16. KatieK. says

    Since I just found your blog and I’m in process of backreading almost all of your previous posts (I’m thirsty as well as a voracious reader of info) – you may have already blogged and written about what I may request. Just looking at the tag list tells me that!

    I want to know how to support my dancer – not just the big ways through $, finding summer programs, driving, signing up for classes, etc. But all the maybe not so obvious ways as well as the small ways.

    Supporting my son is also supporting the dancers at his studio and all kids who want to dance. How do I advocate for the kids who can’t afford the classes – in my own community? How can we promote that boys dancing is not a stereotype (ie., the Studio where some of ballet boys go back out to hunt after class)? Supporting in ways other than donating $. Supporting the boys -> more boys will try dance.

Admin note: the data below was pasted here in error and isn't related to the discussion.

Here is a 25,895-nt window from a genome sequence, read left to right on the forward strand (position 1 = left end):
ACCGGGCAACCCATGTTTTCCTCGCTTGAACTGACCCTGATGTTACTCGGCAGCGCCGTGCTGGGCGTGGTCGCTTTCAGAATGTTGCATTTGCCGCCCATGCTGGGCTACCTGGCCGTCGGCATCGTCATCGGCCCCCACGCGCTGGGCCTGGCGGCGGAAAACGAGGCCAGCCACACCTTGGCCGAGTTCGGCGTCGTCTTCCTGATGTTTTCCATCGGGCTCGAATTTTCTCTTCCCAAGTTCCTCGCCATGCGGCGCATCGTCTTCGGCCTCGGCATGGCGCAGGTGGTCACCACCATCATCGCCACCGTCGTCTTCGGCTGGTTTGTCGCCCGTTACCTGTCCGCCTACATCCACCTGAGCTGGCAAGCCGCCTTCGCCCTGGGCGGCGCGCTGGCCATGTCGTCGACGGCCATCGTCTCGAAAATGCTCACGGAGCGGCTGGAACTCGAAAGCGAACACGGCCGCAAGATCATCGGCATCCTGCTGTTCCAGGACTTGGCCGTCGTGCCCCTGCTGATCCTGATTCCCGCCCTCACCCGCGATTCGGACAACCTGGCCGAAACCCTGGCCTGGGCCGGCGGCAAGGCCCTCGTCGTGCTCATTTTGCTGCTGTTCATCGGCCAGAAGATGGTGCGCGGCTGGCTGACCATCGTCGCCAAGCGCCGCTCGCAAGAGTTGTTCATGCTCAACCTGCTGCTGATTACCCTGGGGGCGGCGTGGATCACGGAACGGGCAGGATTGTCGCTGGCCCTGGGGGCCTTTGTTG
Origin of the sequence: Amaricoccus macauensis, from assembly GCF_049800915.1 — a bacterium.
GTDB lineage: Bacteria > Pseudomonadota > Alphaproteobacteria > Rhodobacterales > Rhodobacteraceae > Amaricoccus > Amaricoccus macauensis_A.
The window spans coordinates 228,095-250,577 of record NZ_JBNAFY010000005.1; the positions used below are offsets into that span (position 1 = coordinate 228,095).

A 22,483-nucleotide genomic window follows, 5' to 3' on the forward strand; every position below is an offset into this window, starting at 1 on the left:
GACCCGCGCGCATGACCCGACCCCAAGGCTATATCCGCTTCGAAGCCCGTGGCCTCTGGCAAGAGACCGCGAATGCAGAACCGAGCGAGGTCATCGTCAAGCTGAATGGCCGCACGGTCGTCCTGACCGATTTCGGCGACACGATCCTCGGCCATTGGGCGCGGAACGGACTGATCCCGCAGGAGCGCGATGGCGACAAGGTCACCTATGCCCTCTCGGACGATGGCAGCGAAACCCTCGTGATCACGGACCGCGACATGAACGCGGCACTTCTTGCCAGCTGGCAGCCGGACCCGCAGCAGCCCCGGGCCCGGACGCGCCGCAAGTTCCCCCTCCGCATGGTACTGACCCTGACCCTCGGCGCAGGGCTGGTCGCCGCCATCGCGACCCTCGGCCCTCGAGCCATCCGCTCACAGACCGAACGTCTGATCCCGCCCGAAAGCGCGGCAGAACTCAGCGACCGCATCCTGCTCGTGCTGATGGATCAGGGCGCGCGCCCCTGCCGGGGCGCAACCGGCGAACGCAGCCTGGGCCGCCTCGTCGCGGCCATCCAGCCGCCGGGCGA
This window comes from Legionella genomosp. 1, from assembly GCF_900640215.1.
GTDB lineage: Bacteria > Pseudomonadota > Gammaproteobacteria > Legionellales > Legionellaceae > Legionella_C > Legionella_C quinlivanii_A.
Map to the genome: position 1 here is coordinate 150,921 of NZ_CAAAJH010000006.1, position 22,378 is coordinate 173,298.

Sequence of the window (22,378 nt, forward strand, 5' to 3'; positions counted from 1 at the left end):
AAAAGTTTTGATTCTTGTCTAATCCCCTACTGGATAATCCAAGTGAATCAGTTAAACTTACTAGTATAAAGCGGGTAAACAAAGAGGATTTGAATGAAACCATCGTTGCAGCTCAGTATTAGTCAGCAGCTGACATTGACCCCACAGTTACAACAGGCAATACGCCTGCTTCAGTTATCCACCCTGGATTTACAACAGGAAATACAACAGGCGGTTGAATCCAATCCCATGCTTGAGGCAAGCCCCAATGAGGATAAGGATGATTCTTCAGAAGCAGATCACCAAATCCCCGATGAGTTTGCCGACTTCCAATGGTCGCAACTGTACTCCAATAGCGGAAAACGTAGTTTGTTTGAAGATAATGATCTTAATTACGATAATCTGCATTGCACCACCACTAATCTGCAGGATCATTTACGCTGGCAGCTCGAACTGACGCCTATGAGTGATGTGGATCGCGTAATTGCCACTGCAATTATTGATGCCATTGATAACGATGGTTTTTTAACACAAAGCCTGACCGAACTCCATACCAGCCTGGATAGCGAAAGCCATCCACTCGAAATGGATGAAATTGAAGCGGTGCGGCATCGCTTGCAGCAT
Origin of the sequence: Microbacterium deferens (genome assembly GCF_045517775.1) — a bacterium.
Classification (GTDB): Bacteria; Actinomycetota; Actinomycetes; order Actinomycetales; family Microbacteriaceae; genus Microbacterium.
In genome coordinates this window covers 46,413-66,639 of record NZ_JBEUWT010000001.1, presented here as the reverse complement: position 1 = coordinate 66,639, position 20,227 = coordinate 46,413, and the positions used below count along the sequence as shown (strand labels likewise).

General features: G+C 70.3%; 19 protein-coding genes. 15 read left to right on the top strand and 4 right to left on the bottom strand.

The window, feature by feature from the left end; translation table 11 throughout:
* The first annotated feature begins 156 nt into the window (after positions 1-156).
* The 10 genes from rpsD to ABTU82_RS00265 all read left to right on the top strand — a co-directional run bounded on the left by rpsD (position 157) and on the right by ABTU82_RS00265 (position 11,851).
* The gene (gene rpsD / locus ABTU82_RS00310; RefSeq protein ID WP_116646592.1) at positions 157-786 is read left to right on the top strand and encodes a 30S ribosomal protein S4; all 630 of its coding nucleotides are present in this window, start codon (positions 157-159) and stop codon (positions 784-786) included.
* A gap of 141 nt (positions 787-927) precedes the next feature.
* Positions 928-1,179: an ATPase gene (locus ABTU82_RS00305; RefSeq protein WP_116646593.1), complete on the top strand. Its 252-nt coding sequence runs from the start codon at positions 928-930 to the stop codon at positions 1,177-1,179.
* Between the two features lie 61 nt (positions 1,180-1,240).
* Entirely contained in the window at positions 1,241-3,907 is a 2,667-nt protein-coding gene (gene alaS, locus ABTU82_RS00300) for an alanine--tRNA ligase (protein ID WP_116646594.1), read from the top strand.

Where do I find info on pyelometrics – jumping?
    How about a Dummies Guide for the Parent of a Ballet Student? I admit my older son knows the French terms better than me.

    I have to return to studio in a bit and take some photos to submit for a summer program. Tips for taking good dance position photos.

    How’s that for a start?

  17. KatieK. says

    OK, I just finished reading the other comments and suggestions – you have plenty to keep you busy writing and researching. Wonderful ideas and suggestions that I didn’t think of but seeing their requests – yes, I want that too.

    A place for parents to somehow share and ask – maybe there already is – ?Facebook?

    I make an effort to encourage any of the little boys that take classes at my son’s studio – usually by encouraging the moms and their dads if I ever see the Dads. (There need to be more Dads showing up – that would help). I personally think Dads struggle with their sons dancing. Which is sad and frustrating. There’s another good topic!

  18. Nina says

    I just published a blog post answering your first questions. 2/4/13 I’ll keep working on the rest. :~)